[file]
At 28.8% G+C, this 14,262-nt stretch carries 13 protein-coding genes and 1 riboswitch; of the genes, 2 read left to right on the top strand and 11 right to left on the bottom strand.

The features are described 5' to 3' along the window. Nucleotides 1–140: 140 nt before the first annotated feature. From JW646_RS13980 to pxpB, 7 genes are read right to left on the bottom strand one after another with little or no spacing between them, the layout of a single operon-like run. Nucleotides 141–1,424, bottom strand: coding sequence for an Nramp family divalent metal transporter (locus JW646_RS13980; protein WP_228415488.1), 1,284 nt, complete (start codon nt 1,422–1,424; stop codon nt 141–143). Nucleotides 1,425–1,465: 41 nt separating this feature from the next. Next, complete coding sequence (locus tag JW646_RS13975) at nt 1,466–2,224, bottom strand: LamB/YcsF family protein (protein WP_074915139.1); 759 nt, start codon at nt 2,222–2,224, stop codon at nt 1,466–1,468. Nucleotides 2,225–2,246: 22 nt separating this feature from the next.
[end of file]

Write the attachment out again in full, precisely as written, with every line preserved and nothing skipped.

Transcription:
At 28.8% G+C, this 14,262-nt stretch carries 13 protein-coding genes and 1 riboswitch; of the genes, 2 read left to right on the top strand and 11 right to left on the bottom strand.

The features are described 5' to 3' along the window. Nucleotides 1–140: 140 nt before the first annotated feature. From JW646_RS13980 to pxpB, 7 genes are read right to left on the bottom strand one after another with little or no spacing between them, the layout of a single operon-like run. Nucleotides 141–1,424, bottom strand: coding sequence for an Nramp family divalent metal transporter (locus JW646_RS13980; protein WP_228415488.1), 1,284 nt, complete (start codon nt 1,422–1,424; stop codon nt 141–143). Nucleotides 1,425–1,465: 41 nt separating this feature from the next. Next, complete coding sequence (locus tag JW646_RS13975) at nt 1,466–2,224, bottom strand: LamB/YcsF family protein (protein WP_074915139.1); 759 nt, start codon at nt 2,222–2,224, stop codon at nt 1,466–1,468. Nucleotides 2,225–2,246: 22 nt separating this feature from the next.